The Windows Registry 6






Registry Virtualization


Registry virtualization is an application compatibility technology that enables registry write operations that have global impact to be redirected to per-user locations. This redirection is transparent to applications reading from or writing to the registry. It is supported starting with Windows Vista. This form of virtualization is an interim application compatibility technology; Microsoft intends to remove it from future versions of the Windows operating system as more applications are made compatible with Windows Vista. Therefore, it is important that your application does not become dependent on the behavior of registry virtualization in the system.


Virtualization Overview


Prior to Windows Vista, applications were typically run by administrators. As a result, applications could freely access system files and registry keys. If these applications were run by a standard user, they would fail due to insufficient access rights. Windows Vista improves application compatibility for these applications by automatically redirecting these operations. For example, registry operations to the global store (HKEY_LOCAL_MACHINE\Software) are redirected to a per-user location within the user's profile known as the virtual store (HKEY_USERS\<User SID>_Classes\VirtualStore\Machine\Software). Registry virtualization can be broadly classified into the following types:


Virtualization Type



If the caller does not have write access to a key but opens the key with KEY_ALL_ACCESS, the key is opened with the maximum allowed access for that caller. If the REG_KEY_DONT_SILENT_FAIL flag is disabled for a key, this implicitly disables virtualization for that key.


If the caller does not have write access to a key and attempts to write a value to it or create a subkey, the value is written to the virtual store.

For example, if a limited user attempts to write a value to the following key: HKEY_LOCAL_MACHINE\Software\AppKey1, virtualization redirects the write operation to HKEY_USERS\<User SID>_Classes\VirtualStore\Machine\Software\AppKey1.


If the caller reads from a key that is virtualized, the registry presents a merged view of both the virtualized values (from the virtual store) and the non-virtual values (from the global store) to the caller. For example, suppose HKEY_LOCAL_MACHINE\Software\AppKey1 contains two values V1 and V2 and that a limited user writes a value V3 to the key. When the user attempts to read values from this key, the merged view includes values V1 and V2 from the global store and value V3 from the virtual store.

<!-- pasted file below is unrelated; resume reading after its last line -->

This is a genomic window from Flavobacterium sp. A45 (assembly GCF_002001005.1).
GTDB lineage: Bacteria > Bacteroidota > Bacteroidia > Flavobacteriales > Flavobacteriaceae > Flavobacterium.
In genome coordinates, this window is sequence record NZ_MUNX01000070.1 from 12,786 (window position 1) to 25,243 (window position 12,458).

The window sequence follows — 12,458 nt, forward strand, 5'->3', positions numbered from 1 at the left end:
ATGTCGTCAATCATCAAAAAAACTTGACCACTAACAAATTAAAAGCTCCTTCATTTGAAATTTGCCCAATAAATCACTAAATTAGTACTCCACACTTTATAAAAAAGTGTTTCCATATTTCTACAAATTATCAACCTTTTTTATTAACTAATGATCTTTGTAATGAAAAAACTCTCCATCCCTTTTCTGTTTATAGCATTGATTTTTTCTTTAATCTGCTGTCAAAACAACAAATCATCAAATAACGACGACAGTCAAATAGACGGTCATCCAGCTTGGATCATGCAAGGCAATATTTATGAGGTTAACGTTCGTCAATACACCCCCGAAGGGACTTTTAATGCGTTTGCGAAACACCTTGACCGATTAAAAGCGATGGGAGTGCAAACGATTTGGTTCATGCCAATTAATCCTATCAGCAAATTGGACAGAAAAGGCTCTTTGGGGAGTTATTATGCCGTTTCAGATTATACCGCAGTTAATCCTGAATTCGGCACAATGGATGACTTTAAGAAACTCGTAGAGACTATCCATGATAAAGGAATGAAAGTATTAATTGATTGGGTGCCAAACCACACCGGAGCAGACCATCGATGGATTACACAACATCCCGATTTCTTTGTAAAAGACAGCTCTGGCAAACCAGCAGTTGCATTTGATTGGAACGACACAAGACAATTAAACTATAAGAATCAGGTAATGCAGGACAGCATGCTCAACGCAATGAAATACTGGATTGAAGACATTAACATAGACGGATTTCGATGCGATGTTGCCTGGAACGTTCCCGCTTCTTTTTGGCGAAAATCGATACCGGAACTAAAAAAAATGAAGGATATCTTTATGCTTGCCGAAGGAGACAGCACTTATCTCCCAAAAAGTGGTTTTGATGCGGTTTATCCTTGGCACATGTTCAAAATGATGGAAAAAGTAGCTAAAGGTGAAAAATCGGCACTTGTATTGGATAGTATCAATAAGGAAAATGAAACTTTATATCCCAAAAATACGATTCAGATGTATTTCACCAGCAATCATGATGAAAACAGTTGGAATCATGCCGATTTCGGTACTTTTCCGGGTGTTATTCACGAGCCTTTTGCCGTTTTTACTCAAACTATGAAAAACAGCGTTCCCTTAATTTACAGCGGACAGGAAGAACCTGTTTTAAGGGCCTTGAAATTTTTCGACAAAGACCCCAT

Note that virtual values take precedence over global values when present. In the example above, even if the global store had value V3 under this key, the value V3 would still be returned to the caller from the virtual store. If V3 were to be deleted from the virtual store, then V3 would be returned from the global store. In other words, if V3 were to be deleted from HKEY_USERS\<User SID>_Classes\VirtualStore\Machine\Software\AppKey1 but HKEY_LOCAL_MACHINE\Software\AppKey1 had a value V3, then that value would be returned from the global store.


Registry Virtualization Scope


Registry virtualization is enabled only for the following:


  1. 32-bit interactive processes.
  2. Keys in HKEY_LOCAL_MACHINE\Software.
  3. Keys that an administrator can write to. (If an administrator cannot write to a key, then the application would have failed on previous versions of Windows even if it was run by an administrator.)


Registry virtualization is disabled for the following:


  1. 64-bit processes
  2. Processes those are not interactive, such as services. Note that using the registry as an inter-process communication (IPC) mechanism between a service (or any other process that does not have virtualization enabled) and an application will not work correctly if the key is virtualized. For instance, if an antivirus service updates its signature files based on a value set by an application, the service will never update its signature files because the service reads from the global store but the application writes to the virtual store.
  3. Processes that impersonate a user. If a process attempts an operation while impersonating a user, that operation will not be virtualized.
  4. Kernel-mode processes such as drivers.
  5. Processes that have requestedExecutionLevel specified in their manifests.
  6. Keys and subkeys of HKEY_LOCAL_MACHINE\Software\Classes, HKEY_LOCAL_MACHINE\Software\Microsoft\Windows, and HKEY_LOCAL_MACHINE\Software\Microsoft\Windows NT.


Controlling Registry Virtualization


In addition to controlling virtualization at an application level by using requestedExecutionLevel in the manifest, you can also enable or disable it on a per-key basis for keys in HKEY_LOCAL_MACHINE\Software. The command line utility Reg.exe has a new FLAGS option that administrators can use for this purpose.


C:\>reg flags HKLM\Software\AppKey1 QUERY








The operation completed successfully.


The Windows reg command and its options


Whenever auditing is enabled on a key that is being virtualized, a new virtualization audit event is generated to indicate that the key is being virtualized (addition to the usual audit events). Administrators can use this information to monitor the status of virtualization on their systems. Virtualization is intended only to provide compatibility for existing applications. Applications designed for Windows Vista should not write to sensitive system areas, nor should they rely on virtualization to remedy any problems. When updating existing code to run on Windows Vista, developers should ensure that applications only store data in per-user locations or in computer locations within %alluserprofile% that properly use an access control list (ACL).





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